Another particular in which the Reformation was left incomplete, was in a provision for the sufficient education of the people. The demand, indeed, for education had not hitherto been great; few boys but such as were intended for ecclesiastics were made scholars; so that even Latimer reckons the sons of great laymen or esquires, as he calls them, interlopers in the universities.[482] The churchman, and no other, was the clerk; and the convent was in general the academy; it was so, at least, in a hundred instances, if we understand an expression used by the speaker of the lower house, in the fourth year of Elizabeth, aright; who, in his address to the Queen laments the loss of such a number of places of education.[483] Schools, therefore, in the present sense of the word, there were few; not more than three, we believe, in all London. And when Dean Colet founded that of St. Paul’s on the eve of the Reformation, it was a thing regarded with some jealousy.[484] Hence it probably was, that the numbers sent to Oxford and Cambridge (the two great national[290] schools, as they were then considered) were so extraordinary—thousands where there are now hundreds; and that the age of the students was so tender. For on the rapid multiplication of foundation schools throughout the country in the century after the Reformation, the character of the universities, we shall find, became changed; the number of students diminishing, in spite of an increasing population, and the age at which they entered greatly advanced. Milton’s is said to be the last instance of corporal punishment in either university—a tradition which, whether true or false as to the individual, may serve to date the period of the transition from the past to the present system of academical education. But of the few schools that existed before the Reformation, some were seized and sold by the rapacious courtiers, particularly under the feeble reign of Edward; here was one channel of education cut off:—the convents were destroyed; here was another:—the universities were decayed; here was a third:—they were decayed, because the yeomen who might have been able to send their children to a school in the neighbourhood, if there had been one, were quite unable, from a disastrous change in their circumstances, to send them, as they often had done heretofore, to Oxford and Cambridge:[485] an education so remote, frugal as the times then were, being comparatively costly, and such as rendered even the ten groats which Jewel bestowed upon Hooker, when he called upon the good bishop on his way to his college on foot, not unwelcome. They were still further decayed from the same cause as the schools; powerful individuals intercepted and appropriated their revenues—accordingly very many students were actually unable to stay “for lack of exhibition and help,”—others did indeed stay, but in extreme penury. They rose in the morning between[291] four and five o’clock; at ten they dined, having “a penny piece of beef amongst four, a few potage made of the same, with salt and oatmeal, and nothing else:—at five in the evening they had a supper not much better than the dinner; and, before they went to bed, which was at nine or ten, being without fire, “they were fain to walk or run up and down half an hour to get a heat on their feet.” Such was the condition of what students there were in Cambridge in the days of Edward the Fifth.[486] Now this declension in the means of national instruction was the more calamitous because it happened at a moment when the thirst for knowledge was becoming intense, and when it was more than commonly desirable that it should be slaked from cisterns of wholesome waters. Of this our reformers were aware; but again they were baffled, both they and their king. The larger benefices were, indeed, charged with the support of one scholar at the university for every hundred pounds of their annual value: but this was a very limited provision for the wants of the times.[487] The chantry lands would have furnished a considerable, perhaps a sufficient, fund for the purpose, and Edward did so apply them in part, and would gladly have done so more extensively; but they were devoured by the nobles, and the moment for royal endowments went by. Happy would it have been, had it been otherwise. Such grammar schools as he would have planted over England would have been found “seminaries of sound[292] learning,” and (what was the first consideration of the founder) “of religious education.” They might have raised up a more literate clergy. They might have checked, perhaps, the rising extravagances of the Puritans. They might have sustained the church by the direction they would have given to public opinion; and dispersed the storm which already threatened, by conducting, quietly and not unfruitfully, to the earth, the fierce elements with which the political and religious atmosphere was already so heavily charged. For they would have been the natural feeders of the church of England; the visitor, probably one of its prelates; the teachers, its more learned ministers; the prayers, those of its services; the catechism, its manual of doctrines—that which Dean Nowell composed in Latin, and which was afterwards translated into Greek by Dr. Whitaker, his nephew, for the express use of such schools, having been approved in convocation, and been acknowledged to speak the authorised language of the reformers. A few such schools King Edward did establish, as we have said; but in numbers quite inadequate to the demands of the nation, which must have been abandoned to gross ignorance, and to the delusions of every theological empiric (which was in a great degree the case after all), but for the many private foundations, still however very insufficient, by which the reign of Elizabeth, who incorporated them, was distinguished. For these, the country was indebted to the generous efforts not of ecclesiastics only, but also of opulent yeomen and tradesmen, the last of whom, having made an ample fortune, generally in London, the first-fruits of the commerce of England, often retired to spend it in the place which had given them birth, and of which they piously endeavoured to relieve the intellectual and religious wants by erecting a school, connecting it with the universities by scholarships,[293] and with the church by the qualifications of its masters. In these institutions, whether of royal or private foundation, most of our yeomen, shopkeepers, and small householders who resided within reach of them, besides many of a higher rank, were heretofore educated; a class of persons which both the recollection of living men, and still more the records of our domestic history, lead us to think not less sound in knowledge, nor less sage and sober in sentiments, not less loyal subjects or less virtuous citizens, than the more enlightened generation, as it has been called, which has succeeded them, the sons of our commercial schools. Whilst by means of those same institutions a way has been commonly opened to youths of promise, though it may be of humble parentage, into the two great seats of learning, of which they have often become the brightest ornaments; and into the church, of which they have no less frequently proved themselves the most conspicuous and valuable ministers. Perhaps it may be added, that in either capacity, whether as nurseries of our laymen or of our clergy, such schools, productive as they have been of men duly qualified to serve God and their country, would have been far more so, had the principles upon which they were first founded been more rigorously observed in times past (for the error has been discovered, and some pains are now taken to remove it); had religion in general, its evidences and substance, entered still more largely into their regular studies; and that particular form of it established in this kingdom been made a theme of their more habitual instruction and parental concern.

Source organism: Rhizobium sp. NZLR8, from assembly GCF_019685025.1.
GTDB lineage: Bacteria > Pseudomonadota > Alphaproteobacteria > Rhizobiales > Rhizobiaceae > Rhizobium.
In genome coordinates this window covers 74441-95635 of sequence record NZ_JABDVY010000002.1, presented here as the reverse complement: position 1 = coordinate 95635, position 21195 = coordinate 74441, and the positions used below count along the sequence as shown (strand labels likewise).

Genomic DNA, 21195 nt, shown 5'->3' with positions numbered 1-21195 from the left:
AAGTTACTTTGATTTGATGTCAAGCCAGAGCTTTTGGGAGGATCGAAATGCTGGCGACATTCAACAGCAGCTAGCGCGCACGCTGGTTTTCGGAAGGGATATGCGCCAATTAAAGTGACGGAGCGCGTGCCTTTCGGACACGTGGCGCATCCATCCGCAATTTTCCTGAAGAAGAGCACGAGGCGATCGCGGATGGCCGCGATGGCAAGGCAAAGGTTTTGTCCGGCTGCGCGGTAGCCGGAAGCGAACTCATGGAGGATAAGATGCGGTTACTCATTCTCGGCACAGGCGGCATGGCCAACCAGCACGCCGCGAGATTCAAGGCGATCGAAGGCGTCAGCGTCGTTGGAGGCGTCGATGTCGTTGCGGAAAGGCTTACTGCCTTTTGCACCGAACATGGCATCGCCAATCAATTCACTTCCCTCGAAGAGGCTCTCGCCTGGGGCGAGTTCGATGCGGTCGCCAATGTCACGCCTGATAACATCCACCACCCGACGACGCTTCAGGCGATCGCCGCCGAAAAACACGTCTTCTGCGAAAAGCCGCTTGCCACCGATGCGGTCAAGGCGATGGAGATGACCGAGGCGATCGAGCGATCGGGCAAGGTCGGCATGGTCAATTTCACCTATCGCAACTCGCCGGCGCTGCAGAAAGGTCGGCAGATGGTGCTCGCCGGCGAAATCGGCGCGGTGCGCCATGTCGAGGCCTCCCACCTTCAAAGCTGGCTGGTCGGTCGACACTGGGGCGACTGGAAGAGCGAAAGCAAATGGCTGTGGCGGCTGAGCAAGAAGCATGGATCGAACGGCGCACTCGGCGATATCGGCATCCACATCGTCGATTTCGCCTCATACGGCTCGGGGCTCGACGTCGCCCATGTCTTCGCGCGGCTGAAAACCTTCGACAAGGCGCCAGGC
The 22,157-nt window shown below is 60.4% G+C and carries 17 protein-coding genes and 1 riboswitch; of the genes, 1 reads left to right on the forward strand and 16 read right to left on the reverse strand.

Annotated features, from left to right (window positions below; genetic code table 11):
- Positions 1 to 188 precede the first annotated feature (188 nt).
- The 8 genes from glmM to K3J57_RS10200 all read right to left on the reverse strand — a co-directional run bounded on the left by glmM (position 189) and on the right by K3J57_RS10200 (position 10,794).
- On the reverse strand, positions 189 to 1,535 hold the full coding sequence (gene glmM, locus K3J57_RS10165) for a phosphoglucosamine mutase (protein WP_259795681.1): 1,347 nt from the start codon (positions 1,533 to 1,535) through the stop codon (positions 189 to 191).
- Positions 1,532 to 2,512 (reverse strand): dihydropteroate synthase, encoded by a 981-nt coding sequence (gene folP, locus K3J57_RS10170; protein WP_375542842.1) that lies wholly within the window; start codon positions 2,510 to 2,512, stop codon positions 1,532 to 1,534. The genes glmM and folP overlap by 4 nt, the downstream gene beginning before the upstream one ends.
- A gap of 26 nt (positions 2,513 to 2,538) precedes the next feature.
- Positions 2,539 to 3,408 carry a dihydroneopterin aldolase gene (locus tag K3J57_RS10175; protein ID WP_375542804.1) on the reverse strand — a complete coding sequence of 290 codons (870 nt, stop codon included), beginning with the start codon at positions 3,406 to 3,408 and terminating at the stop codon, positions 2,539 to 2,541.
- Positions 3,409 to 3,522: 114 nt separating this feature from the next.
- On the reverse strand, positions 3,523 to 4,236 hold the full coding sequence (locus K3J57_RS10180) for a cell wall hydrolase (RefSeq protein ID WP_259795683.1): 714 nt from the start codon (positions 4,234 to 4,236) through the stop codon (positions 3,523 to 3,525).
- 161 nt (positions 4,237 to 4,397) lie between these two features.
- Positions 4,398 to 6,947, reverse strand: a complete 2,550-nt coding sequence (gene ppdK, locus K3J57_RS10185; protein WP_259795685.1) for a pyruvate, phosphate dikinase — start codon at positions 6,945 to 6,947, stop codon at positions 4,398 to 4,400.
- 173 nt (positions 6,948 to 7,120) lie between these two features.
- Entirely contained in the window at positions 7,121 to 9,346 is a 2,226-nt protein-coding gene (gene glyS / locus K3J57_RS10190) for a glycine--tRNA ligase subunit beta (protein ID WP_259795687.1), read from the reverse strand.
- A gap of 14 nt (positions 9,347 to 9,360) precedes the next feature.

Another defect imputed to the Reformation is the inadequate support it provided for the lower orders of the clergy. Four thousand livings, and upwards, of less than one hundred[294] and fifty pounds a year each, many very far less, with no parsonage houses whatever, or with such as the most Sabine economist would pronounce unfit for a clergyman to occupy;—this is the forlorn condition, as to temporals, in which the church has stood for a long season; a condition to which it could not have been reduced, had even a portion of the vast revenues dispersed at the Reformation been husbanded, and applied to the legitimate purpose of bettering the situation of the inferior clergy. This, Cranmer most earnestly desired; but his entreaties and regrets were alike unavailing. The evil continued, and Jewel took up the subject in his turn; and pressed the redress of it upon Elizabeth and her nobles, in his sermons at Paul’s Cross (very curious pictures of the times); but the spoil was then divided, and restitution was looked for in vain.[488] Laud made another effort; one of whose projects it was to move Charles for a grant to buy in impropriations, two of which he hoped thus to redeem every year; but his chance of success best appears from the very intention (of which the record was found in his diary) being made matter of charge against him at his trial. Had the exertions of these prelates been effective, the very great, but, as things at present stand, the necessary evil of pluralities and non-residence would have been prevented, or left without cause or excuse. As it is, to proscribe the pluralist altogether, would in many cases, be to visit with utter poverty the meritorious labourer in the vineyard, him and his little ones; and to insist, in all cases, upon residence, would be, in some, to say that the village handi-craftsman more lettered than his fellows, should be again the officiating minister, as he once was in Edward’s days, and as he was forbidden to be, from the mischief it occasioned, under Elizabeth. The evil of which we speak is grievous;[295] but it has been and is decreasing. By help of Queen Anne’s bounty, of which the origin and history has been briefly told already, a sum of money advanced for the augmentation of a small living is met with an equal sum, when the whole is invested in land, so soon as land can be found; and thus is the income of the poor incumbent improved. And, by a modern and excellent act of the legislature, empowering him to mortgage his benefice to the amount of two years’ income, and to bind his successors as well as himself for the gradual liquidation of the debt, he is enabled to build a new house, or make an old one habitable; and thus is his residence encouraged. The beneficial operation of these two instruments of gradual church reform is more and more manifest every day. By virtue of them the modest but not mean parsonage is beginning to appear in many rude and secluded hamlets where before there had been none: and the advantages of a pastor on the spot, frugal, indeed, of necessity, but carrying with him the respect which superior intelligence commands, and the sympathies of those amongst whom he walks not unseen; whose adviser he is in difficulties, and peace-maker in disputes; whose houses he visits in sickness and sorrow, and whose children he teaches the way in which they should go;—these charities, the attendants upon a resident ministry, are diffusing themselves over districts where they were once unfelt, and attaching the inhabitants to our church by the strongest of all ties, “the cords of a man.” But, alas! the residence must depend upon the house, and the house upon the income of the benefice: to the improvement of the latter, therefore, should our efforts be first directed, as the moving-spring of all; and if, by any equitable means, the fund at the disposal of the commissioners of Queen Anne’s bounty could be enriched, great would be the gain. But if lay patrons of small livings, where they happen to be also impropriators, could be induced[296] to co-operate with the clergy for this same great object, which is national; if the generous spirit which animated their fathers, during half a century, after the Restoration,[489] when they had learned in the day of suffering the value of their church, and in the moment of joy at its re-establishment welcomed it with gifts,—if that spirit would stir in them also; if they would re-annex, as was then done so commonly, to these their own livings (we ask no more), some portion, however small, of the tithes which they enjoy, and which were all wrung from the church; a sacrifice which, from its amount, would scarcely be felt by many patrons, and which would not, in fact, be an alienation of so much property, but rather a regulation of the course in which it should run; a reduction, perhaps, of fifty or a hundred pounds a year from an elder brother’s rent-roll, to the augmentation to the like amount of a younger brother’s benefice;—if the patron and impropriator could be persuaded thus to act, the necessity for non-residence and pluralities would be still more rapidly diminished, and the national church would soon be placed in a more impregnable position than she has ever assumed in this particular, either since the Reformation or before it. And without urging higher motives, without urging even the feudal nature of all property in one sense, held, under God, the Lord of all, on condition of suit and service to be done, and not as an absolute possession to be dealt with altogether according to the pleasure of the occupant—without pressing this consideration (which is nevertheless a sound one), we shall be borne out in saying, that the possessor of property best secures the permanent enjoyment of it by securing a righteous population to his country; that the respect or contempt of the laws of the land in our parishes, and particularly in our rural parishes, is not a little dependent[297] on the presence or absence of the village pastor; that to insure the local benefit of his residence, therefore, may be worth the while of any man who has a stake to lose; and that, though it may entail upon him the relinquishment of a trifle which he may strictly call his own; and with which he may certainly do what he will; still, it may be for his consideration whether there is not that scattereth and yet increaseth, and whether there is not that withholdeth more than is meet, and it tendeth unto poverty.